3. Fatma says:

    The thing i loved most about this book is that all along my reading, i couldn't really decide which part should i take?

    Among the fierce fight between the two parties, only the school librarian remained the person who was listening to the sound of reason. She was the only one who realized that it wasn't about who would win and who would not. But it was about to LISTEN to what the other REALLY want to tell you through all his shouting and yelling to prove his point.
    I strongly recommend this book to every teacher who want to teach his kids about what debating is all about.
    Although the principle character was meant to be despised, but i couldn't feel furious from him more than i felt to the history teacher or kate or the black parent. He was just trying-ignorantly-to keep problems out of his school.

  4. Yvensong says:

    This had been on my wishlist at BookCrossing.com for quite a long time, and with appropriate timing, I received this as a RABCK from a BC member just prior to Banned Books Week.

    As far as I know, this book has never been hit with a censorship fight, and it would be rather ironic if it did. Not impossible, though. Look at Fahrenheit 451 by Bradbury. One of the classics about the banning of books has been on the lists of many who've tried to get it banned from schools and libraries.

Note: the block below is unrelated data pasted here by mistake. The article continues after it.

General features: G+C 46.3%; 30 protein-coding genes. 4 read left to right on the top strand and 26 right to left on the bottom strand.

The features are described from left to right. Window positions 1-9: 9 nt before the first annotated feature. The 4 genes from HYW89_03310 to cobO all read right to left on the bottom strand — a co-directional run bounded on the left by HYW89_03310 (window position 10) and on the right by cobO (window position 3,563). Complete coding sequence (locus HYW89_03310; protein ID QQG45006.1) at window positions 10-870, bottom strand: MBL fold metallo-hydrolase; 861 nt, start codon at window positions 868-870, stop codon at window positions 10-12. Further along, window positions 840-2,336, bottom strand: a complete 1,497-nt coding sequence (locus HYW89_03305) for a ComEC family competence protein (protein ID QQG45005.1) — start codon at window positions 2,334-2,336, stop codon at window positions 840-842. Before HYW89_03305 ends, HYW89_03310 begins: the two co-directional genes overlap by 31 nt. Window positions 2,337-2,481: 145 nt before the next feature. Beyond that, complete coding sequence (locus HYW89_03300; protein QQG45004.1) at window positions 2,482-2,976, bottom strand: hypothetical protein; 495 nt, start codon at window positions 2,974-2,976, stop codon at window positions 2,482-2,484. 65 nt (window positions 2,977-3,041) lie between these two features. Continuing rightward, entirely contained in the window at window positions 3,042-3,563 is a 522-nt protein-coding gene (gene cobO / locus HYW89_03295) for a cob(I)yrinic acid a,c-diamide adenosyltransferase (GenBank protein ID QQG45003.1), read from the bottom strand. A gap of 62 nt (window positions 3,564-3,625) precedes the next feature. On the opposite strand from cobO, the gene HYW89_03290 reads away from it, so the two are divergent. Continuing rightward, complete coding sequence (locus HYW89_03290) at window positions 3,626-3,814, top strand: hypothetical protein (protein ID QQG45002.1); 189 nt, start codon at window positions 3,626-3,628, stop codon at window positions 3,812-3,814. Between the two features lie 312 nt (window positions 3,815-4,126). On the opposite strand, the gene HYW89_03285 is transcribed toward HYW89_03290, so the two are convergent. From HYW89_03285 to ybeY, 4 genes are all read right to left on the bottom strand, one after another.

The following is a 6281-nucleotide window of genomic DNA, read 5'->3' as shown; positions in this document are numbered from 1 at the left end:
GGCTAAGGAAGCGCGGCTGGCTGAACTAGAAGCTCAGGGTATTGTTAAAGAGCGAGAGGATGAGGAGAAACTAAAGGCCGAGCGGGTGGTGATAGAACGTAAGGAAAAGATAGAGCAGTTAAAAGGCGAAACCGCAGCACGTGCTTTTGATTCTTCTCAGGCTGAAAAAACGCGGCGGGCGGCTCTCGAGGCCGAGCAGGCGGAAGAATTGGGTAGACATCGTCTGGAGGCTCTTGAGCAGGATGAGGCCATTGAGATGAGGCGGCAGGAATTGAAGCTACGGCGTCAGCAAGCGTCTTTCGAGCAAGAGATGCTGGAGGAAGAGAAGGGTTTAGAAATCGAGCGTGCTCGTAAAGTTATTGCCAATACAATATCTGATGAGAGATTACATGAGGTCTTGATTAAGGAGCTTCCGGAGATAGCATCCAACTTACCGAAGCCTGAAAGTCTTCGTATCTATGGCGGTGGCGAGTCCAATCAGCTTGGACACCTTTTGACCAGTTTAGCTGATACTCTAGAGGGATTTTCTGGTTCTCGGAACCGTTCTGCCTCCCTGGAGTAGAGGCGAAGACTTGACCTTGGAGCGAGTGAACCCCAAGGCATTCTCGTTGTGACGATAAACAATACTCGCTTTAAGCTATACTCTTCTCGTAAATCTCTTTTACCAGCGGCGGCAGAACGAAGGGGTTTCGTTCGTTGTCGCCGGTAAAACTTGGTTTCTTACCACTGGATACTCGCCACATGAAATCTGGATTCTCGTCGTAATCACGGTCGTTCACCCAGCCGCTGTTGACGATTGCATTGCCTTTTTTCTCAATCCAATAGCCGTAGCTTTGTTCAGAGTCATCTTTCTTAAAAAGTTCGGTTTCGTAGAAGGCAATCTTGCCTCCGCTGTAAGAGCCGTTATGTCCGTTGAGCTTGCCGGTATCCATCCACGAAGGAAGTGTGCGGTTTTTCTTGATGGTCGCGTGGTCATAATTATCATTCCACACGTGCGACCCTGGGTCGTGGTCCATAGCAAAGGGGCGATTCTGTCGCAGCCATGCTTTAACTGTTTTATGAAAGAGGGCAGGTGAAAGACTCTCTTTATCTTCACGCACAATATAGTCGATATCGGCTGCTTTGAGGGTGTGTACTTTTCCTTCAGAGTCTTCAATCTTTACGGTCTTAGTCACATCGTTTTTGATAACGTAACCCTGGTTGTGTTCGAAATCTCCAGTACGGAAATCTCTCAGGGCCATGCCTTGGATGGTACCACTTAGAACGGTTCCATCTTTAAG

This novel is more idea-driven, than character-driven. The characters are a bit flat, though each are clearly delineated, so there is no issue with following who is saying what.

    The main concept/theme of this book, censorship, is very easy to follow. One student complained about a book, The Adventures of Huckleberry Finn, and soon there is a fury of followers that want to see the book banned from the reading curriculum and from the school library shelves. The lines are drawn early on, and the issue reaches, not only a review board and the school board, but the whole nation.

    The author does a fair job of including the arguments pro and con for banning a book from a school, allowing the reader to form their own conclusion on the issue.